President Barack Obama is optimistic about securing a historic nuclear deal with Iran, despite fear that lifting sanctions on Tehran could possibly lead to increased terrorism throughout the Middle East.
Iran, the US and six other world powers, have reached a framework agreement to curb Iran's nuclear programme in exchange for the lifting sanctions – a step towards a comprehensive accord that could end a 12-year stand-off.
The framework has yet to be approved by senior officials of the nations involved – which includes US Secretary of State John Kerry, Iranian Foreign Minister Mohammad Javad Zarif and the foreign ministers of Britain, China, France, Germany and Russia.
The leaders of these nations are meeting in Vienna this weekend, to meet a deadline to form a deal on 7 July, but they want assurance that Iran will not be able to make a nuclear weapon in less than a year.
The agreement is said to be Obama's way of carving his place in history by making a landmark change in foreign policy.
Obama believes this move could be a "bulwark against Isis in the Middle East and a key to peace there", according to an American diplomat involved in the negotiations told the Sunday Times.
In a YouTube video Javad Zarif, Iran's foreign minister, says that an agreement over its nuclear programme would open new ways to address common challenges – such as extremism – in the Middle East.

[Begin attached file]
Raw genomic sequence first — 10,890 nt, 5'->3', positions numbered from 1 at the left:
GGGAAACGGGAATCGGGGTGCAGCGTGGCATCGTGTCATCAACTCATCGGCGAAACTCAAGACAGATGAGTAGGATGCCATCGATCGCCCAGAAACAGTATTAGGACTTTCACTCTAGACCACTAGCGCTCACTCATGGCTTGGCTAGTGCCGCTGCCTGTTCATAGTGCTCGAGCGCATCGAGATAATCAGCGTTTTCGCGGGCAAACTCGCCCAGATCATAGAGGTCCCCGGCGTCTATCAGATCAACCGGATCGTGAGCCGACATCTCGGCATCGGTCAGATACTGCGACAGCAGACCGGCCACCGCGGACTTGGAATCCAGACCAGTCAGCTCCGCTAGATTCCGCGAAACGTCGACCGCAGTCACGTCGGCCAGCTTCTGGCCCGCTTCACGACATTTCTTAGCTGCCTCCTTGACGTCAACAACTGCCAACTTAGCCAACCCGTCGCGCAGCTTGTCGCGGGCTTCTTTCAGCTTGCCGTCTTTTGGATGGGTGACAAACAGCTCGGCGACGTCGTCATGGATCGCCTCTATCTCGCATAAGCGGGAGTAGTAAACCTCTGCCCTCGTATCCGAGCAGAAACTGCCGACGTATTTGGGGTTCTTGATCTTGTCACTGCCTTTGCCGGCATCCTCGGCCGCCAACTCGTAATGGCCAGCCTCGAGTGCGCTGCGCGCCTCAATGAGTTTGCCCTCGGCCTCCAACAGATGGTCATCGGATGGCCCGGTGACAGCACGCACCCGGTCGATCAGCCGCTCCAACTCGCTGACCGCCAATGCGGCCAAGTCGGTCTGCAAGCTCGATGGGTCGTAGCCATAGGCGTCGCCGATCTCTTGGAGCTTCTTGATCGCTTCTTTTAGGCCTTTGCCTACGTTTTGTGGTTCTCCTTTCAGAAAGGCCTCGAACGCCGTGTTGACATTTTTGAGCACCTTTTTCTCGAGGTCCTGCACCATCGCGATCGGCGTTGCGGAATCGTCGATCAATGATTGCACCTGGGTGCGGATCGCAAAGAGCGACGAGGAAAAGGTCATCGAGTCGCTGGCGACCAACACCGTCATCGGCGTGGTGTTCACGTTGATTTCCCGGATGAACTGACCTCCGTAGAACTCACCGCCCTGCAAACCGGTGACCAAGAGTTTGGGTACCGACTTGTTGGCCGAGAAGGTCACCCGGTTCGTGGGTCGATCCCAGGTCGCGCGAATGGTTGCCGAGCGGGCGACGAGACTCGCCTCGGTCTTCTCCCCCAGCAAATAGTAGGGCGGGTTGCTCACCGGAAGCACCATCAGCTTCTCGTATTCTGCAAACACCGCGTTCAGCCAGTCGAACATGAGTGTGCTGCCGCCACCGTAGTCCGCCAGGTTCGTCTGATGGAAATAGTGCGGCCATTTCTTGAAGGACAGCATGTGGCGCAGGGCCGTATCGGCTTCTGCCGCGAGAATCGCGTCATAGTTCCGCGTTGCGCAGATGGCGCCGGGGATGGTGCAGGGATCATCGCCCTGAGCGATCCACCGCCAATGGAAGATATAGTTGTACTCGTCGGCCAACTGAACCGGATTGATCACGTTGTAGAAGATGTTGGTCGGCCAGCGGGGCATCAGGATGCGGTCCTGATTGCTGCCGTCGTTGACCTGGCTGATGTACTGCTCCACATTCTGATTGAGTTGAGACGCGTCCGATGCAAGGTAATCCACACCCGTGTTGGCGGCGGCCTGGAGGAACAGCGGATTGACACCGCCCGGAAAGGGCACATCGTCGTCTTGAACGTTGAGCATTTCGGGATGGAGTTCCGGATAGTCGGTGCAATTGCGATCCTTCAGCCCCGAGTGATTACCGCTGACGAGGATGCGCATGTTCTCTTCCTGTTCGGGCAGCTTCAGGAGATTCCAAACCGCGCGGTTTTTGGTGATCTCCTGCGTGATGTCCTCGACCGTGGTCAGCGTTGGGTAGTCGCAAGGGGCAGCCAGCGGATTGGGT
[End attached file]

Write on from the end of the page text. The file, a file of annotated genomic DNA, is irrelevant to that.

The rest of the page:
"The menace we're facing, and I say we, because no-one is spared, is embodied by the hooded men who are ravaging the cradle of civilisation. To deal with this new challenge, new approaches are badly needed," he said.
Iran says it does not want to build nuclear weapons, but insists on exercising its right to run a peaceful nuclear industry, and wants crippling international sanctions lifted quickly.
Critics of the deal believe that lifting sanctions and granting Iran access to $150bn (£96bn) of assets would intensify Iranian aggression from Yemen to Lebanon and Bahrain, and could allow Tehran to increase support for Hamas and Hezbollah.
Some countries do not believe Iran's declared intentions, and are frightened of the a nuclear arms race beginning in one of the world's most unstable regions.
The deadline for reaching a comprehensive agreement on Tehran's nuclear programme has been extended from the 30 June.
In the US, President Barack Obama has until 9 July to submit details of a final accord to Congress, triggering a 30-day review period before it can be signed and any US sanctions waived.
If a deal is submitted after 9 July, the review period will be doubled to 60 days.